Moses’ greatness stems not from his own inner strength but rather from his recognition that without God he could do nothing. Only God could save Israel from their enemies. Moses is merely a “servant” in the Lord’s house (Exod. 14:31; Num. 12:7, cf. Heb. 3:5). (p29)
If Abraham was the father of the nation, the exodus from Egypt under Moses represented Israel’s Independence Day. (p30)

On page 31, Schreiner has an excellent paragraph on the interaction between God’s sovereignty and Pharaoh’s obduracy in the matter of the hardening of his heart:

Pharaoh’s obstinacy was not the only reality; the Lord reigned and ruled over his decisions without infringing upon the authenticity of his choices. (p31)
It is immediately evident that the Sinai covenant should not be identified as a legalistic one. the Lord delivers his people by his grace, and they are to respond to his redemptive work on their half with obedience. (p35)
Israel’s priestly blessing to the nations is disputed. It could be that Yahweh summons Israel in a missional sense. It is more likely that Israel would mediate blessings to the nations if it was consecrated to the lord and kept his law. Israel was not instructed (unlike the NT) to bring the message of the love of God to other nations. Other nations would be attracted to Yahweh when they saw the blessings that belonged to Israel as the chosen and consecrated people of the lord. William Dumbrell says that “Israel’s primary role in this connection consisted in attracting the world to her form of government (i.e., the kingdom of God) by her embodied holiness.” (p36)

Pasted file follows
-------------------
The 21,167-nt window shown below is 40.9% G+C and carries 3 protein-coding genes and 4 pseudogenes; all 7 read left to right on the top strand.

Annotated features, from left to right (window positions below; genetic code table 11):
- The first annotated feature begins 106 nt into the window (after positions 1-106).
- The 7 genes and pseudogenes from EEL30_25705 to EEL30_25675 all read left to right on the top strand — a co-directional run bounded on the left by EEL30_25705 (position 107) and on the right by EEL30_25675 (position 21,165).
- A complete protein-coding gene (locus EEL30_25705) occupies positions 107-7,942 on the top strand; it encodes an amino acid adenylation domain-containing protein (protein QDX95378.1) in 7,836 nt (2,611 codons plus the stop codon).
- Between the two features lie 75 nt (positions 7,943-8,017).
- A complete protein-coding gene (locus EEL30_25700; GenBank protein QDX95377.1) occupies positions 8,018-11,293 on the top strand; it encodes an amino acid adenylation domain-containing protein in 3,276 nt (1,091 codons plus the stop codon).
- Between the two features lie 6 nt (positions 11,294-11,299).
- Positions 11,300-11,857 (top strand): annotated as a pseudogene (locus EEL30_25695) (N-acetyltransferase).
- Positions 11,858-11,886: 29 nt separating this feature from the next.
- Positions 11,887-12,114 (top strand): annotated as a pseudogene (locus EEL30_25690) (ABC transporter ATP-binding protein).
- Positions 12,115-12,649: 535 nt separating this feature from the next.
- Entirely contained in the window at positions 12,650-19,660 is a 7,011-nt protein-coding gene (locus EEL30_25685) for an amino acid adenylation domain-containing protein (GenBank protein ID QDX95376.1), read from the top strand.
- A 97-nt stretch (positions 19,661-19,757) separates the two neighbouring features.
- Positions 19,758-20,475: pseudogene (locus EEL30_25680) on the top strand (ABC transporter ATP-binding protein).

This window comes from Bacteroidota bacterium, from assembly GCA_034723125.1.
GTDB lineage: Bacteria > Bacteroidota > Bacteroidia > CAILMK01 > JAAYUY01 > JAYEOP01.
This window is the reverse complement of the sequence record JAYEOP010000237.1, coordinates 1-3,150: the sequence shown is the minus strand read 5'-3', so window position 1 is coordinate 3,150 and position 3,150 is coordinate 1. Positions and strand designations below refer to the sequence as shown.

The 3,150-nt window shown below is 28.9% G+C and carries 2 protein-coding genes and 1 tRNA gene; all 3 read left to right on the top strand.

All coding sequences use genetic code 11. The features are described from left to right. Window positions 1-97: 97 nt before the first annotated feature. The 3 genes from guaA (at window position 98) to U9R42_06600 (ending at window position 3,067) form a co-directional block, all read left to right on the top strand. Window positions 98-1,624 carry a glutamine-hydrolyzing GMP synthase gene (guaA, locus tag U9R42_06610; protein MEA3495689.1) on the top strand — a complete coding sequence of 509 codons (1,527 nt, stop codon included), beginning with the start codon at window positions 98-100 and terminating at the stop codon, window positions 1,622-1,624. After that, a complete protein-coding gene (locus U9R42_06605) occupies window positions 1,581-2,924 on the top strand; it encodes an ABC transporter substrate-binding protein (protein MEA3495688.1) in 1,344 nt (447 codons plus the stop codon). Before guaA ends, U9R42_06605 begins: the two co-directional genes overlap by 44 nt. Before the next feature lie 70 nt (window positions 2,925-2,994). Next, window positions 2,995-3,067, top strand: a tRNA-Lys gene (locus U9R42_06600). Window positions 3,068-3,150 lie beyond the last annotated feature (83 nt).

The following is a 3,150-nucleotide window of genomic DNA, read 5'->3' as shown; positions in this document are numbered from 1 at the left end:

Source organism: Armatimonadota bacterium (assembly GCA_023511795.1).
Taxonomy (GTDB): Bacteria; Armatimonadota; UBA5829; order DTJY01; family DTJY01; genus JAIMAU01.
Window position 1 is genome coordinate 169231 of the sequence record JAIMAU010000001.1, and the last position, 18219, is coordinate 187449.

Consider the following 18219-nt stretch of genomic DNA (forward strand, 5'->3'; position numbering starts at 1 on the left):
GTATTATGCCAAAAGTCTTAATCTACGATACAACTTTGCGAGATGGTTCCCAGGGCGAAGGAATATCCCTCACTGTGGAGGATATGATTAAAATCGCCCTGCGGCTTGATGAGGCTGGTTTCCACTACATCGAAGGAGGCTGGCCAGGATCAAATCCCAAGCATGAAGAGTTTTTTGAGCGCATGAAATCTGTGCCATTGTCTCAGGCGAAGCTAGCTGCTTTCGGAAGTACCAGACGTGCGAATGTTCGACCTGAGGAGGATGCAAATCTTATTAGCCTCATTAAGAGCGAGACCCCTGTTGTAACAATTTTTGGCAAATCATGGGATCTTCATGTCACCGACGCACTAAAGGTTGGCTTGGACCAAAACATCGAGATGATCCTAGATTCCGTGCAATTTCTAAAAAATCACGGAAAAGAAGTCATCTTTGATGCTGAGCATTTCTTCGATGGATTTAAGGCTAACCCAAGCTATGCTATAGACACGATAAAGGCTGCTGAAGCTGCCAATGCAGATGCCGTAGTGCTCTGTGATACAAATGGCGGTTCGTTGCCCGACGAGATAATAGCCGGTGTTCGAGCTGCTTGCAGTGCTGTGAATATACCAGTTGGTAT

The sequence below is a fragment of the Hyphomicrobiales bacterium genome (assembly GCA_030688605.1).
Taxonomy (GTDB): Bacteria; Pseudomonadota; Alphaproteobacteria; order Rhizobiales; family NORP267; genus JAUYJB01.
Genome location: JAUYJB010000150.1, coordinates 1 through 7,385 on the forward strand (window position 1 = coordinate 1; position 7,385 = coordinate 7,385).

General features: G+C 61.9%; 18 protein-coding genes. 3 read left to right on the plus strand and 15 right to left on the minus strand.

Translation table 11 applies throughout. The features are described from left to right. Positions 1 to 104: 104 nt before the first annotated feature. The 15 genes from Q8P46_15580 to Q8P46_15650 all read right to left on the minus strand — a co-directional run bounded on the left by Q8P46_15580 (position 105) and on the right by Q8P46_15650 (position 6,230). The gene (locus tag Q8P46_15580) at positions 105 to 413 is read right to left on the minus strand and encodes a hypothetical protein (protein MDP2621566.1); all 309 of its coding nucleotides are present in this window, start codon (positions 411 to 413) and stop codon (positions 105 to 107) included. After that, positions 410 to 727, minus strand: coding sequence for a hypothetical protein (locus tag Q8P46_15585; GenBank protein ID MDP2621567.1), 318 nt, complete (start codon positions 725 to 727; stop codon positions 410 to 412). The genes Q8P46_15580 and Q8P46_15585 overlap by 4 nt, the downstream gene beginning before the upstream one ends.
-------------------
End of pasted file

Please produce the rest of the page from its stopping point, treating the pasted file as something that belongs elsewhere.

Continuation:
I think the contours of the above are generally correct. But the distinction between the missions/calls of Israel and the Church would also have to take into account Christ’s claim over all the earth in a unique way by virtue of his death and resurrection, and the fact that there is something particular (though not exclusive) in the way in which the apostles fulfilled the Great Commission.

Schreiner explores further these distinctions and says on page 37, after having quoted 1 Pet. 2:9 (“a holy nation”), “A crucial difference must be noted, however, for the church is not a theocracy. Its members do not belong to a particular political entity.” I understand what Schreiner is saying here, but I would prefer language that didn’t do away with the political aspect of our calling. I would prefer, “Its members do not belong to any earthly political entity,” for we do in fact belong to a political entity–the kingdom of Christ which are we are to enact and build upon the earth (“Thy kingdom come”).

Page 38 contains an excellent paragraph on the Ten Commandments. “The first and tenth commandment address the same issue. Whatever one covets or desires in one’s heart represents what one worships.”

G. K. Beale notes that the temple was built by Solomon only after Yahweh gave him “rest on every side” (1 Kings 5:4). Hence Yahweh’s sitting in the tabernacle/temple represents his triumph over his enemies and his reign over all (Exod. 15:17). (p41)
In particular, it seems fair to conclude, since forgiveness was obtained at the mercy seat, that the Lord’s reign over Israel was gracious and saving. (p43)
Israel’s worship of the golden calf constituted a breaking of the covenant…. As Childs says, Israel’s sin here should not be construed “as an accidental misdeed, but as a representative reactoin, constitutive to human resistance to divine imperatives.”…. The shattering of the tablets did not represent a selfish fit of anger on Moses’ part. The broken tablets represent the breaking of the covenant between Yahweh and Israel. (p44-45)



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